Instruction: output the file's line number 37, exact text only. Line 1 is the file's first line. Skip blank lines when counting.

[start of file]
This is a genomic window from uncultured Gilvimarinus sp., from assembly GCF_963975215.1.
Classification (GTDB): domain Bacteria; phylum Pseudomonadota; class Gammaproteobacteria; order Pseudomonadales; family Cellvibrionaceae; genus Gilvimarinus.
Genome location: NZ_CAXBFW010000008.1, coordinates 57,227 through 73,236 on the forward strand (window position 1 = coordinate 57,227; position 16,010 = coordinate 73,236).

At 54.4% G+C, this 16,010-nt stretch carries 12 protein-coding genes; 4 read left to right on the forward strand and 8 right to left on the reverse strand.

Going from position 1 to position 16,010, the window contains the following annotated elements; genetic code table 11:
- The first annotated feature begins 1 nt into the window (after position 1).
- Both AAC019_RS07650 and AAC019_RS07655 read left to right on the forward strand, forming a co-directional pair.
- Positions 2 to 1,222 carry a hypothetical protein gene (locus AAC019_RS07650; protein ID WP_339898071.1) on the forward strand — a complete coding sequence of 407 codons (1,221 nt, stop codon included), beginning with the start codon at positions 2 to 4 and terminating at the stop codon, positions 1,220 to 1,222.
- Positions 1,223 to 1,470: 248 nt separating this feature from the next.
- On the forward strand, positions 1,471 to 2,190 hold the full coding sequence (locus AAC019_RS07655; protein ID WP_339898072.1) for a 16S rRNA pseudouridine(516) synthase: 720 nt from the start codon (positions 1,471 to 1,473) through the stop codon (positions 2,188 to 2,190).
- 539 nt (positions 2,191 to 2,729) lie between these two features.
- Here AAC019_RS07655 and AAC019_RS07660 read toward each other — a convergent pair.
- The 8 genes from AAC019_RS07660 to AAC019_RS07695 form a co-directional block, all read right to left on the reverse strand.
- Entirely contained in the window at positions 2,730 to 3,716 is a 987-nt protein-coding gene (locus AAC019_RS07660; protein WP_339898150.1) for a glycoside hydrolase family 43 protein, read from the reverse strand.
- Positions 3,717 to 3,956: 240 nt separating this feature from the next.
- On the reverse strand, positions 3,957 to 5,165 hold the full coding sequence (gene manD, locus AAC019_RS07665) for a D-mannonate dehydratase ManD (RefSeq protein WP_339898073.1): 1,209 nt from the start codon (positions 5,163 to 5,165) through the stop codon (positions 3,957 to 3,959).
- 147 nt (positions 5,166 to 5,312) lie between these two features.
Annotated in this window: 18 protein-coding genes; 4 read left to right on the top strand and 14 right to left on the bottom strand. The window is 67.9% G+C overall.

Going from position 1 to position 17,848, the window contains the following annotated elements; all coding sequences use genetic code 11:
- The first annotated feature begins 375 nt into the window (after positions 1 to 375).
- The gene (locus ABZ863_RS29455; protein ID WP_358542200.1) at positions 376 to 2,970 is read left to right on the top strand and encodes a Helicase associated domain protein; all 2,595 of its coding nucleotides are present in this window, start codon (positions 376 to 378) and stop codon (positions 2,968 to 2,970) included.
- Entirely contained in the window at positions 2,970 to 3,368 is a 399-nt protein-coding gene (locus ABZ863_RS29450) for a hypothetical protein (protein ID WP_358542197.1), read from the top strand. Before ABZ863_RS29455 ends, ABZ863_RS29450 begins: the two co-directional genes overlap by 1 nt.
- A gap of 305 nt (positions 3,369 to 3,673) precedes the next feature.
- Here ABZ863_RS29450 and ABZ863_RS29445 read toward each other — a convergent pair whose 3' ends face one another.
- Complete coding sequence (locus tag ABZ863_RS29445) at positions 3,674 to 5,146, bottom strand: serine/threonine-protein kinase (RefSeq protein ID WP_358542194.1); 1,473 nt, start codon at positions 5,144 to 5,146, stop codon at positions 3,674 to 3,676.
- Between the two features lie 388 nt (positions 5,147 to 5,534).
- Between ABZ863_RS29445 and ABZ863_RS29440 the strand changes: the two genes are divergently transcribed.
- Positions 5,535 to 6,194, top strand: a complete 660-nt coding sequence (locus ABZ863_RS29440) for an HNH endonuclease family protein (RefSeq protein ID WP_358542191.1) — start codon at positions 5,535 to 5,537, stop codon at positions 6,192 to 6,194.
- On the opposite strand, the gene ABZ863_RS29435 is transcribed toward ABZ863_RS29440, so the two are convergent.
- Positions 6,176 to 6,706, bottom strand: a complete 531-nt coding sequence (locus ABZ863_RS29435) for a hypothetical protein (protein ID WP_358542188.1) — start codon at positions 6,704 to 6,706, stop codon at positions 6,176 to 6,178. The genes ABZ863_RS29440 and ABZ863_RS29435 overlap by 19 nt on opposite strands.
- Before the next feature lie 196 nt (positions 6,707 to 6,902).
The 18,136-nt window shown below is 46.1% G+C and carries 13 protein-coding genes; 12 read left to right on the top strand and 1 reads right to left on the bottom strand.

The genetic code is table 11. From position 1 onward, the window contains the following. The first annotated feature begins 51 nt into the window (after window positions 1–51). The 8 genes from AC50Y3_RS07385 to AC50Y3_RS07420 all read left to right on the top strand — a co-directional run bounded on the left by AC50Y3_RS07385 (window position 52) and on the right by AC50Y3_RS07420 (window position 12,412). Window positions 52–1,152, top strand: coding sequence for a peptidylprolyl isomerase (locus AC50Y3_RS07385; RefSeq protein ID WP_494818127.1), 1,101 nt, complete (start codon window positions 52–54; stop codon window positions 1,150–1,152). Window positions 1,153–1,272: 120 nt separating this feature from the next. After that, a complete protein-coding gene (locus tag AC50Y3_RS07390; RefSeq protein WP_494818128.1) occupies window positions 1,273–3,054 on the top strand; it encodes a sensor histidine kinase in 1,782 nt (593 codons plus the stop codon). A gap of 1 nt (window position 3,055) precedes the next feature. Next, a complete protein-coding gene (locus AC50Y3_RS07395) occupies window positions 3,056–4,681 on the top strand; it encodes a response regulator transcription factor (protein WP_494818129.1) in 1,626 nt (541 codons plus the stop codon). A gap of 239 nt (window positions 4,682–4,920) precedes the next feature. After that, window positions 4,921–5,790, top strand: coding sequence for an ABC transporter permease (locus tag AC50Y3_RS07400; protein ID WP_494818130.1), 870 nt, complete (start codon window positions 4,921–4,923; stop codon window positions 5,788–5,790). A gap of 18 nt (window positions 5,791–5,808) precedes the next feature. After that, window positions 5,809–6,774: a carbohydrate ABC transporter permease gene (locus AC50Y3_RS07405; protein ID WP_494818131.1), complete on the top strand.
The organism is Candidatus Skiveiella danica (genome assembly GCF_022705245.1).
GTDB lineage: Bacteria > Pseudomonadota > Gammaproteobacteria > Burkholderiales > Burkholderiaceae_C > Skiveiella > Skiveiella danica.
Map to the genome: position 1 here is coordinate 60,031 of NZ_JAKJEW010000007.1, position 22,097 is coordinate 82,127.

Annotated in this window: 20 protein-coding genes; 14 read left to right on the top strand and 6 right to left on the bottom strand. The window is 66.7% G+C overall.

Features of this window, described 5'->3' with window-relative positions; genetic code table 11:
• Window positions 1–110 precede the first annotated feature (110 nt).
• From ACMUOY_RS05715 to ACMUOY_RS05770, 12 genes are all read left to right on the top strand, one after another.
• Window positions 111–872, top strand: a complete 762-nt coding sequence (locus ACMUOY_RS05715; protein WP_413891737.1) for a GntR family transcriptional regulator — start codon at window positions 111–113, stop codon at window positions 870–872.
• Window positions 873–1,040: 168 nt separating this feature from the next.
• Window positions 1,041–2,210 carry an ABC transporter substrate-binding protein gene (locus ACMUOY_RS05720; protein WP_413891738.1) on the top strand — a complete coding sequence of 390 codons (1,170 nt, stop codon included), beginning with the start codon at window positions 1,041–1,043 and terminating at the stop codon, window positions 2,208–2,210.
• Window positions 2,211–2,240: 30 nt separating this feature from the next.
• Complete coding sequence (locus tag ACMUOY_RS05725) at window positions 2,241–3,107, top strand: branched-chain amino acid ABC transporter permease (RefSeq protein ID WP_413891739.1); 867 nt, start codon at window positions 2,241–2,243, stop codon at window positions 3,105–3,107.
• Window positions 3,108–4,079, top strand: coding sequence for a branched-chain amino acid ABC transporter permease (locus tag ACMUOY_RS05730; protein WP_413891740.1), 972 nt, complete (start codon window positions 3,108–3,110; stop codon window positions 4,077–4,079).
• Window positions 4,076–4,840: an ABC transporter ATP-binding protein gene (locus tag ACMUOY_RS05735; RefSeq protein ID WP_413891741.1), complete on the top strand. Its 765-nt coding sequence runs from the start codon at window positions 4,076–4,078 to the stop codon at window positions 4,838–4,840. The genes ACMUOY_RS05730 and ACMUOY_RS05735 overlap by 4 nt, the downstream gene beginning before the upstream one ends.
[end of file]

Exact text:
Annotated in this window: 20 protein-coding genes; 14 read left to right on the top strand and 6 right to left on the bottom strand. The window is 66.7% G+C overall.